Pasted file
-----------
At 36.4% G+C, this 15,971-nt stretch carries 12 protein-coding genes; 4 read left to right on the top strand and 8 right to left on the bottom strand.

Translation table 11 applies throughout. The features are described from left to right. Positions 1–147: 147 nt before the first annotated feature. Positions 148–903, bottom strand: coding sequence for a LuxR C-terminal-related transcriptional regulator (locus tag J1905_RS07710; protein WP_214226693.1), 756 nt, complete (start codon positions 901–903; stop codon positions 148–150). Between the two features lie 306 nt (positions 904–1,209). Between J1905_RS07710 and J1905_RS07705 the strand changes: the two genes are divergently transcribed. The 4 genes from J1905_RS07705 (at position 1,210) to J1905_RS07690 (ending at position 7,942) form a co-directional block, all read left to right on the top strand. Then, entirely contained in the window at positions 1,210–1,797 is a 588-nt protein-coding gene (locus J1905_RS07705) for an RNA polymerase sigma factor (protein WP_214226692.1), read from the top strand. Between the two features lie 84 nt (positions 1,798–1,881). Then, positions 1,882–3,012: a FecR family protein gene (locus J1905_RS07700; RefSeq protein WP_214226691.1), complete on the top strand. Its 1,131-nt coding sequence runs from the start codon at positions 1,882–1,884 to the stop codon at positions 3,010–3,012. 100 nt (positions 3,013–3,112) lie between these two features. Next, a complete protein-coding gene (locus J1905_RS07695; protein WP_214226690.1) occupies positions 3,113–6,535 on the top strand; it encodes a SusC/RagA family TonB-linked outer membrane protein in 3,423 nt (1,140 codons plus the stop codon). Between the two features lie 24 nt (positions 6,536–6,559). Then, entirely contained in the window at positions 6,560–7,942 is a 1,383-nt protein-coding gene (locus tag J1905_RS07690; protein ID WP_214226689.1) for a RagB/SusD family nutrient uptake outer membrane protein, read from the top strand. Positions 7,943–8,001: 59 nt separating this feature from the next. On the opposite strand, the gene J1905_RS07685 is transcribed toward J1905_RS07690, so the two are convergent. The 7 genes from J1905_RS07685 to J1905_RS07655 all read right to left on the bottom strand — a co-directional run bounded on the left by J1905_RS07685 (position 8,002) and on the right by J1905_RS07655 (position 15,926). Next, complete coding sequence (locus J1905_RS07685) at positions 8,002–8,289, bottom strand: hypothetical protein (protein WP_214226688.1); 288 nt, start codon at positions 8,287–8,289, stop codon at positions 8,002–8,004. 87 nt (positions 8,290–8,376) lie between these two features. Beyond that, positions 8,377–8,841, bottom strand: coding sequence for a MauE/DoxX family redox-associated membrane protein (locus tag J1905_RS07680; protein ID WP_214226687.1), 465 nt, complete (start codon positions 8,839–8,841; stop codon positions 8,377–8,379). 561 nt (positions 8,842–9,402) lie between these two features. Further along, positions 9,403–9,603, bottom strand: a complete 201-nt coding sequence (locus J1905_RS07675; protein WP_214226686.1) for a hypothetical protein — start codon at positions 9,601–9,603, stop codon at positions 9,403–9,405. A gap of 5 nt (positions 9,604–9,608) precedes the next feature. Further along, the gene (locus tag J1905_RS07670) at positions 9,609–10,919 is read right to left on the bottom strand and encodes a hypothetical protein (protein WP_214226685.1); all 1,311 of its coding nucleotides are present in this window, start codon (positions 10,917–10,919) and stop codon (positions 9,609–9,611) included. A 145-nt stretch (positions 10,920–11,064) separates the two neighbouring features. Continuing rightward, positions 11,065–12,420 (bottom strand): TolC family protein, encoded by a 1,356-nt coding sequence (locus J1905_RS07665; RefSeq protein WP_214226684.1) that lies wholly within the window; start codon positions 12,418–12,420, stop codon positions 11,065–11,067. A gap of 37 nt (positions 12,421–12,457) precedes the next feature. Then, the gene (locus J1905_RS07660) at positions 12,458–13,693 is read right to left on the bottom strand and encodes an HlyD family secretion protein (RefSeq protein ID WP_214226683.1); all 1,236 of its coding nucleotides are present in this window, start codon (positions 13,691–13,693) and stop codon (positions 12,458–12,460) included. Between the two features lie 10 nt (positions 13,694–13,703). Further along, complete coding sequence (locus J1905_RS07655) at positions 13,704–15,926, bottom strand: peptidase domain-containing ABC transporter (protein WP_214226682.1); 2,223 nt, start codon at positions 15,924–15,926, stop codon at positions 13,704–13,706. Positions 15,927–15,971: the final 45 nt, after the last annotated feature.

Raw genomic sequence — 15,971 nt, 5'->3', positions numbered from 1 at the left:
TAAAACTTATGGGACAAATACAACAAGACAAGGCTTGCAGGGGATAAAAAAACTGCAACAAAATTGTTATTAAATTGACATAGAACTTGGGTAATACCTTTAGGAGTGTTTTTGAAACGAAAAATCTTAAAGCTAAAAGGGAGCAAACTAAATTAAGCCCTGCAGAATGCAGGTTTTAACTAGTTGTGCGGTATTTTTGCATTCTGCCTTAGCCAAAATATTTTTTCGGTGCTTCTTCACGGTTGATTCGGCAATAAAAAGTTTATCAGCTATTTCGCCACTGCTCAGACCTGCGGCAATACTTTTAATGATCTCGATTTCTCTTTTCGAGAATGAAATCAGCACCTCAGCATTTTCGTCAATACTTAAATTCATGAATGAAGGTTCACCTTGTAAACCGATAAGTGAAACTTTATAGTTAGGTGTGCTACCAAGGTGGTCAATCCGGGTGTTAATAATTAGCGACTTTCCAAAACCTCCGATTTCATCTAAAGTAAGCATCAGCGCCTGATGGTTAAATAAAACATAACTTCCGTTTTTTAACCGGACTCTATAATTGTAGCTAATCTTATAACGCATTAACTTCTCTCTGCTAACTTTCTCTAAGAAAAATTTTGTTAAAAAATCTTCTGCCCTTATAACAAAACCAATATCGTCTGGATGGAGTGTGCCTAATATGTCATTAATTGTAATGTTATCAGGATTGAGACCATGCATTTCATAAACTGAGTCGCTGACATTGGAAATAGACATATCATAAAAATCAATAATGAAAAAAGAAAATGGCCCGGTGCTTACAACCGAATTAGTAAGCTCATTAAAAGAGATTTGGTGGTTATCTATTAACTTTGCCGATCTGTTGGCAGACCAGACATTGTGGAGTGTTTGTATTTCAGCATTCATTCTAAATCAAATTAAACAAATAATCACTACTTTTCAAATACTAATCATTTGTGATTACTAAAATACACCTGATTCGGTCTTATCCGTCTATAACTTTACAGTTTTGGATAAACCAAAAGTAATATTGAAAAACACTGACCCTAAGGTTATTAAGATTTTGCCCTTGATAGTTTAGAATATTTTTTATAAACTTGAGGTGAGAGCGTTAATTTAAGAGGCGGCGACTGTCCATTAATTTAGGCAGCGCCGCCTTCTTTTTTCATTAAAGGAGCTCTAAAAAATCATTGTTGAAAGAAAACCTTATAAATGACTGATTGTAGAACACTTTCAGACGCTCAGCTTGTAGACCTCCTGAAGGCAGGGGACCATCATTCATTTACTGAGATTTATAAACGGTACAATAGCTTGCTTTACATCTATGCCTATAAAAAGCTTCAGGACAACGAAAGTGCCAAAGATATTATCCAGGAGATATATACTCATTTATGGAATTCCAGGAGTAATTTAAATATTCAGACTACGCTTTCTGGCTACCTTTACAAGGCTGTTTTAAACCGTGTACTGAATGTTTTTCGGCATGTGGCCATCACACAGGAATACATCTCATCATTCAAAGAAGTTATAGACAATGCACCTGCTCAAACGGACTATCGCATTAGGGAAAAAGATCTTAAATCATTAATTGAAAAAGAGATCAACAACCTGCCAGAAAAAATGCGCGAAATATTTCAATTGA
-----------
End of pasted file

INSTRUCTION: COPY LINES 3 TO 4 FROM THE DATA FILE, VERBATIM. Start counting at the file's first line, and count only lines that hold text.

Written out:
Raw genomic sequence — 15,971 nt, 5'->3', positions numbered from 1 at the left:
TAAAACTTATGGGACAAATACAACAAGACAAGGCTTGCAGGGGATAAAAAAACTGCAACAAAATTGTTATTAAATTGACATAGAACTTGGGTAATACCTTTAGGAGTGTTTTTGAAACGAAAAATCTTAAAGCTAAAAGGGAGCAAACTAAATTAAGCCCTGCAGAATGCAGGTTTTAACTAGTTGTGCGGTATTTTTGCATTCTGCCTTAGCCAAAATATTTTTTCGGTGCTTCTTCACGGTTGATTCGGCAATAAAAAGTTTATCAGCTATTTCGCCACTGCTCAGACCTGCGGCAATACTTTTAATGATCTCGATTTCTCTTTTCGAGAATGAAATCAGCACCTCAGCATTTTCGTCAATACTTAAATTCATGAATGAAGGTTCACCTTGTAAACCGATAAGTGAAACTTTATAGTTAGGTGTGCTACCAAGGTGGTCAATCCGGGTGTTAATAATTAGCGACTTTCCAAAACCTCCGATTTCATCTAAAGTAAGCATCAGCGCCTGATGGTTAAATAAAACATAACTTCCGTTTTTTAACCGGACTCTATAATTGTAGCTAATCTTATAACGCATTAACTTCTCTCTGCTAACTTTCTCTAAGAAAAATTTTGTTAAAAAATCTTCTGCCCTTATAACAAAACCAATATCGTCTGGATGGAGTGTGCCTAATATGTCATTAATTGTAATGTTATCAGGATTGAGACCATGCATTTCATAAACTGAGTCGCTGACATTGGAAATAGACATATCATAAAAATCAATAATGAAAAAAGAAAATGGCCCGGTGCTTACAACCGAATTAGTAAGCTCATTAAAAGAGATTTGGTGGTTATCTATTAACTTTGCCGATCTGTTGGCAGACCAGACATTGTGGAGTGTTTGTATTTCAGCATTCATTCTAAATCAAATTAAACAAATAATCACTACTTTTCAAATACTAATCATTTGTGATTACTAAAATACACCTGATTCGGTCTTATCCGTCTATAACTTTACAGTTTTGGATAAACCAAAAGTAATATTGAAAAACACTGACCCTAAGGTTATTAAGATTTTGCCCTTGATAGTTTAGAATATTTTTTATAAACTTGAGGTGAGAGCGTTAATTTAAGAGGCGGCGACTGTCCATTAATTTAGGCAGCGCCGCCTTCTTTTTTCATTAAAGGAGCTCTAAAAAATCATTGTTGAAAGAAAACCTTATAAATGACTGATTGTAGAACACTTTCAGACGCTCAGCTTGTAGACCTCCTGAAGGCAGGGGACCATCATTCATTTACTGAGATTTATAAACGGTACAATAGCTTGCTTTACATCTATGCCTATAAAAAGCTTCAGGACAACGAAAGTGCCAAAGATATTATCCAGGAGATATATACTCATTTATGGAATTCCAGGAGTAATTTAAATATTCAGACTACGCTTTCTGGCTACCTTTACAAGGCTGTTTTAAACCGTGTACTGAATGTTTTTCGGCATGTGGCCATCACACAGGAATACATCTCATCATTCAAAGAAGTTATAGACAATGCACCTGCTCAAACGGACTATCGCATTAGGGAAAAAGATCTTAAATCATTAATTGAAAAAGAGATCAACAACCTGCCAGAAAAAATGCGCGAAATATTTCAATTGA